Equipment                                                                             327,143
  Taxes                                                                               8,916,007

Capital Projects
  RPWRF                                                                               9,364,457
  CSO                                                                                 2,982,113
  Storm                                                                               1,167,568
  Collection                                                                          1,509,167
  TMDL Compliance                                                                     3,523,149
Debt Services                                                                          430,452

  Sewer Maintenance                                                                  14,099,283

 RPWRF                                                                               23,649,521
 Capital Projects                                                                    18,976,906
Total                                                                               56,725,710

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          2008 Annual Report

                                  Six Year Financial Summary
                                   (Numbers are in $1,000’s)

                                     2009        2010         2011      2012       2013       2014
Beginning Cash Balance:              41,265     41,665       39,511    39,269    34, 398      5,271

                                          Sources of Funds
 Sewer Services Revenue              35,976     37,301       38,784    40,426     42,028     43,695
 Other Operational Revenue              283         283          283      283         283       283
 Rate Stabilization Fund             16,767     17,354        17,961   18,590      19,241    19,914
 Stormwater Utility                   6,354      6,552         6,782    7,019       7,265      7,519
 Fees, Grants, Loans, LID             3,000      2,900        2,900     2,900      2,900      2,900
 Interdepartmental Transfers            100         100          100      100         100        100
 Spokane County Utility               2,304      2,895        3,840     5,000      11,573    12,559
 Interest                             1,486       1,667        1,580     1,571      1,376         211

Total Source of Funds:              66,270     69,052     72,230       75,889    84,766      87,181

                                         Demand for Funds
Operating Expenses:
 Administration                       1,459      1,481         1,503    1,525      1,548       1,572
 Maintenance                          8,304       8,511       8,794     8,942      9,166      9,395
 Operations                          16,132     16,329       16,753    17,272     17,677     18,076
 Equipment                            1,200      1,200         1,500    1,500      1,500      1,500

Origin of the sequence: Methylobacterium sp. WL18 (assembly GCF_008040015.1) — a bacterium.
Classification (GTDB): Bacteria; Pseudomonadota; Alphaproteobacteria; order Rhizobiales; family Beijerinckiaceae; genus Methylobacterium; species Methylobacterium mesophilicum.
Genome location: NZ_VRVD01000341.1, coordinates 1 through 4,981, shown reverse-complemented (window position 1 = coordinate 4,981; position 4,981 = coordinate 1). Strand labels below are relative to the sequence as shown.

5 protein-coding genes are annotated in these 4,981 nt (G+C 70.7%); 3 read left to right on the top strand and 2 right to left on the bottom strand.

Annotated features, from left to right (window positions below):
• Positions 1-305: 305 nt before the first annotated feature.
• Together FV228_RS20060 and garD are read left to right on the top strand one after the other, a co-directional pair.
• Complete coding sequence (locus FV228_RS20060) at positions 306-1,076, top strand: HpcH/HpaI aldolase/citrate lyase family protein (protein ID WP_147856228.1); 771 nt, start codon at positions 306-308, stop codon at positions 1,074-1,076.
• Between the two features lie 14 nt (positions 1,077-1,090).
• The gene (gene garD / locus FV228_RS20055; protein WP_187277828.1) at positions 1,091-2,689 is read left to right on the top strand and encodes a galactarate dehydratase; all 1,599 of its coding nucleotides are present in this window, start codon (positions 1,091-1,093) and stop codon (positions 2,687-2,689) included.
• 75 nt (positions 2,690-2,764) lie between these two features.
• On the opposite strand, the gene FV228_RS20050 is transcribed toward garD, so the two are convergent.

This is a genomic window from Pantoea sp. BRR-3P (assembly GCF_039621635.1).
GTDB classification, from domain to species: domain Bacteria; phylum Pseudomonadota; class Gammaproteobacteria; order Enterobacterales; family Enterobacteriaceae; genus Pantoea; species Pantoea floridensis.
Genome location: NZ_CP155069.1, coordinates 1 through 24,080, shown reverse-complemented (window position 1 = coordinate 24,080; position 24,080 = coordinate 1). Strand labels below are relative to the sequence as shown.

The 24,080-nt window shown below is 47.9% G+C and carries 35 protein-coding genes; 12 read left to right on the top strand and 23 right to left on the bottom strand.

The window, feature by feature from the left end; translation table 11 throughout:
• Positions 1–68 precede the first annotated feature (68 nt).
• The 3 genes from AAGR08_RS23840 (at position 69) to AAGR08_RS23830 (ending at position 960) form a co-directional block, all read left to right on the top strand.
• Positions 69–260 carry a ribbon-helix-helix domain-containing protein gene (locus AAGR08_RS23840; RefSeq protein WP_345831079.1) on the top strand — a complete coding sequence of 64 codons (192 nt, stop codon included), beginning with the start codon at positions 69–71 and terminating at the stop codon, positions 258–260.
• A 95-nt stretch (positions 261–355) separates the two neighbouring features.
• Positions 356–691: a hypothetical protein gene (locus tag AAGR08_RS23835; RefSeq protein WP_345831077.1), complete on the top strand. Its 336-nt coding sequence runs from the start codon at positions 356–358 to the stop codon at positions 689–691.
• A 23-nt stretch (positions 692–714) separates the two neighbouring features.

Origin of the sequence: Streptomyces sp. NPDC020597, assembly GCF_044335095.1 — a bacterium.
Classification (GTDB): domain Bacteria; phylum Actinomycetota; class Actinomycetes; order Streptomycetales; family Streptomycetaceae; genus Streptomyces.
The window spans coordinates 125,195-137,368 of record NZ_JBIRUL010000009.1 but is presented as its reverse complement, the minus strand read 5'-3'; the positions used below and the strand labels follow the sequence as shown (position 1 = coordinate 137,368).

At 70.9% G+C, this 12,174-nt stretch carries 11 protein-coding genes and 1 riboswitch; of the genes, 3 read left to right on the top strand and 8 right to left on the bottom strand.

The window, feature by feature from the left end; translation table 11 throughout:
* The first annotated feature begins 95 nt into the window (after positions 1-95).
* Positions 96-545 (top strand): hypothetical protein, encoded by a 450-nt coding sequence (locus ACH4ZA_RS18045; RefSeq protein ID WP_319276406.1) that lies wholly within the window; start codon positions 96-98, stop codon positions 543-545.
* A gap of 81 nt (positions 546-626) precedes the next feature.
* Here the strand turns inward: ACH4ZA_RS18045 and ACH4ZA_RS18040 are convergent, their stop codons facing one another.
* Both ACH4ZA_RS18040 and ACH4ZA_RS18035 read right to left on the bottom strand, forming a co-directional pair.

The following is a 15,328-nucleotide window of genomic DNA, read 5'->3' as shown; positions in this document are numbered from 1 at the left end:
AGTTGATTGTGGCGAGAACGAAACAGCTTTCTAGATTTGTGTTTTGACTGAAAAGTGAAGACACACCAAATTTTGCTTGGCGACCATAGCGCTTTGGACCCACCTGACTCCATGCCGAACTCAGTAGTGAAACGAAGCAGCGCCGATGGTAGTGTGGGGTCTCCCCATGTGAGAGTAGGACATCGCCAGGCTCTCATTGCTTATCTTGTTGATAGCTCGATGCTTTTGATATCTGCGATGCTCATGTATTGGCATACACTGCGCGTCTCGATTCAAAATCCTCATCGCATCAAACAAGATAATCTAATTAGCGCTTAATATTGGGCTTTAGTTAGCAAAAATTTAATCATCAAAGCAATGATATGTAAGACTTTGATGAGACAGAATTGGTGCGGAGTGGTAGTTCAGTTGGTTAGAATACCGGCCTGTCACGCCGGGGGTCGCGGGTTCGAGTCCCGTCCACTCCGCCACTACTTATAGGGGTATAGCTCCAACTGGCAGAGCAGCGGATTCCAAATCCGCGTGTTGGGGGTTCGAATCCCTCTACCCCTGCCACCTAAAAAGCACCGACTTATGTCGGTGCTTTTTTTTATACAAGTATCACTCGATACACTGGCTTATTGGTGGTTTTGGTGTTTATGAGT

Loan Payments & Other                  425        425           425      425        425         425
 Debt Service Taxes                  13,784     14,412        15,101   15,875     17,832     18,609
Operating Expenses Subtotal:         41,304     42,358       44,076    45,539     48,148     49,577

Capital Projects, Construction
  and Planning Expenses:
 Programmed Funds (hard)             24,566     28,848     28,396       35,221    65,745     65,708
 Programmed Funds (soft)                  0          0          0            0         0          0
Capital Projects Subtotal:          24,566     28,848     28,396       35,221    65,745     65,708

Total Demand for Funds:             65,870     71,206     72,472       80,760    113,893    115,285
Total Demand for Sewer              65,870     71,206     72,472       80,760    113,893    115,285
                               Ending Cash Balance, Including Reserves
Ending Cash Balance                  41,665     39,511       39,269    33,398       5,271   -22,833
Reserve Balance                       4,500     4,500         4,500     4,500      4,500      4,500
Available Cash                       37,165     35,011       34,769    29,898         771   -27,333

Page 18
           2008 Annual Report

Chapter 7- History of the Wastewater Maintenance Division
On a hot Sunday afternoon in August 4, 1889 Spokane experienced a devastating fire, known as the
Great Fire. Within four hours 27 blocks of downtown Spokane was completely destroyed. In an effort
to stopping the fire the City ordered the demolition of several buildings on Lincoln and Bernard
Street. Many people were fleeing to the north side of the Spokane River. Hot winds fanned the flames
and by 9:00 p.m. the winds clamed down and the fire was under control. Property damage was
estimated between $5 to $10.It was uncertain how the fire started but the devastation that is caused
forced Spokane to rethink and rebuild the City. “We will build Spokane bigger and better,” people
said and they did. Part of making Spokane better was constructing a structured sewer system.

Prior to the fire only one sewer existed which extended from Howard Street and First Avenue to the
Spokane River. As Spokane was being rebuilt the City Council believed this was the time to establish